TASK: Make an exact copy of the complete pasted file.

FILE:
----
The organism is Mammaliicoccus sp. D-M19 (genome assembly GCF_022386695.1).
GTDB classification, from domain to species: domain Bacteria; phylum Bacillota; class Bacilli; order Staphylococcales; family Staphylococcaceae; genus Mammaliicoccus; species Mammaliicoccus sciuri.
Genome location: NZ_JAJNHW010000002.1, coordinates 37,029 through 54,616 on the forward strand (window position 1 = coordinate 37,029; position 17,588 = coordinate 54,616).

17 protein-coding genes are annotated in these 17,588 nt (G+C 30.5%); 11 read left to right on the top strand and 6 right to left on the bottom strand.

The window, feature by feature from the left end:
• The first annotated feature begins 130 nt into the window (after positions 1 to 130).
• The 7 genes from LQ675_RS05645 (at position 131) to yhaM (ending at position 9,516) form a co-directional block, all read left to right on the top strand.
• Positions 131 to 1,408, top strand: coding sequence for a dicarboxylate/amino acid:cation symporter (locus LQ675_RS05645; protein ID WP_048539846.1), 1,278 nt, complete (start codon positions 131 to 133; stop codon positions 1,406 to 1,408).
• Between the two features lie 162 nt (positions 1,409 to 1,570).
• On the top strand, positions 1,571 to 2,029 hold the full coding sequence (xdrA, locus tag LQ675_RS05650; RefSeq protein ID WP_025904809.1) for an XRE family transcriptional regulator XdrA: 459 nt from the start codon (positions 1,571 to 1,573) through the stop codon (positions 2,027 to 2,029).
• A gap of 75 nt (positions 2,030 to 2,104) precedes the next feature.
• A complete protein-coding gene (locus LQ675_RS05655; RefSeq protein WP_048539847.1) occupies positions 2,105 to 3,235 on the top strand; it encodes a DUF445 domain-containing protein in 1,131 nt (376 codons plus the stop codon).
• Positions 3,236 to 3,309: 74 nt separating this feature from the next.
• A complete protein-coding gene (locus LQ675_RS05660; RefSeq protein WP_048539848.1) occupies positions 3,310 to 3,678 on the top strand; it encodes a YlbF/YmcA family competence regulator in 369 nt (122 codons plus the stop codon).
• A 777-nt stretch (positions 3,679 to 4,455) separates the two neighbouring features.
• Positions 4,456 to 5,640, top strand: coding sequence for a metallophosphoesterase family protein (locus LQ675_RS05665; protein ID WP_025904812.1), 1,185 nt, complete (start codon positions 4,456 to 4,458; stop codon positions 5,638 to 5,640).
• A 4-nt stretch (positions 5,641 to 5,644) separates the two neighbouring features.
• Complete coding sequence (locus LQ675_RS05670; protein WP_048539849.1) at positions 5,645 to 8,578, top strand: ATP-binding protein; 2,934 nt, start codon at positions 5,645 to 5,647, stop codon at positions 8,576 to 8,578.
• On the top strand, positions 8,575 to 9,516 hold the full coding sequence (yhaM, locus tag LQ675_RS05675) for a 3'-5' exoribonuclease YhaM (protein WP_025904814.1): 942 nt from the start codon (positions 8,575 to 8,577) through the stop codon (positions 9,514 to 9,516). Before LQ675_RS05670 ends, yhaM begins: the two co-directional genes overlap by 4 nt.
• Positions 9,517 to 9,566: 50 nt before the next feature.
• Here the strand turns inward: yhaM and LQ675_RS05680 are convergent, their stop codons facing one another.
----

The organism is Mammaliicoccus sp. D-M19 (genome assembly GCF_022386695.1).
GTDB classification, from domain to species: domain Bacteria; phylum Bacillota; class Bacilli; order Staphylococcales; family Staphylococcaceae; genus Mammaliicoccus; species Mammaliicoccus sciuri.
Genome location: NZ_JAJNHW010000002.1, coordinates 37,029 through 54,616 on the forward strand (window position 1 = coordinate 37,029; position 17,588 = coordinate 54,616).

17 protein-coding genes are annotated in these 17,588 nt (G+C 30.5%); 11 read left to right on the top strand and 6 right to left on the bottom strand.

The window, feature by feature from the left end:
• The first annotated feature begins 130 nt into the window (after positions 1 to 130).
• The 7 genes from LQ675_RS05645 (at position 131) to yhaM (ending at position 9,516) form a co-directional block, all read left to right on the top strand.
• Positions 131 to 1,408, top strand: coding sequence for a dicarboxylate/amino acid:cation symporter (locus LQ675_RS05645; protein ID WP_048539846.1), 1,278 nt, complete (start codon positions 131 to 133; stop codon positions 1,406 to 1,408).
• Between the two features lie 162 nt (positions 1,409 to 1,570).
• On the top strand, positions 1,571 to 2,029 hold the full coding sequence (xdrA, locus tag LQ675_RS05650; RefSeq protein ID WP_025904809.1) for an XRE family transcriptional regulator XdrA: 459 nt from the start codon (positions 1,571 to 1,573) through the stop codon (positions 2,027 to 2,029).
• A gap of 75 nt (positions 2,030 to 2,104) precedes the next feature.
• A complete protein-coding gene (locus LQ675_RS05655; RefSeq protein WP_048539847.1) occupies positions 2,105 to 3,235 on the top strand; it encodes a DUF445 domain-containing protein in 1,131 nt (376 codons plus the stop codon).
• Positions 3,236 to 3,309: 74 nt separating this feature from the next.
• A complete protein-coding gene (locus LQ675_RS05660; RefSeq protein WP_048539848.1) occupies positions 3,310 to 3,678 on the top strand; it encodes a YlbF/YmcA family competence regulator in 369 nt (122 codons plus the stop codon).
• A 777-nt stretch (positions 3,679 to 4,455) separates the two neighbouring features.
• Positions 4,456 to 5,640, top strand: coding sequence for a metallophosphoesterase family protein (locus LQ675_RS05665; protein ID WP_025904812.1), 1,185 nt, complete (start codon positions 4,456 to 4,458; stop codon positions 5,638 to 5,640).
• A 4-nt stretch (positions 5,641 to 5,644) separates the two neighbouring features.
• Complete coding sequence (locus LQ675_RS05670; protein WP_048539849.1) at positions 5,645 to 8,578, top strand: ATP-binding protein; 2,934 nt, start codon at positions 5,645 to 5,647, stop codon at positions 8,576 to 8,578.
• On the top strand, positions 8,575 to 9,516 hold the full coding sequence (yhaM, locus tag LQ675_RS05675) for a 3'-5' exoribonuclease YhaM (protein WP_025904814.1): 942 nt from the start codon (positions 8,575 to 8,577) through the stop codon (positions 9,514 to 9,516). Before LQ675_RS05670 ends, yhaM begins: the two co-directional genes overlap by 4 nt.
• Positions 9,517 to 9,566: 50 nt before the next feature.
• Here the strand turns inward: yhaM and LQ675_RS05680 are convergent, their stop codons facing one another.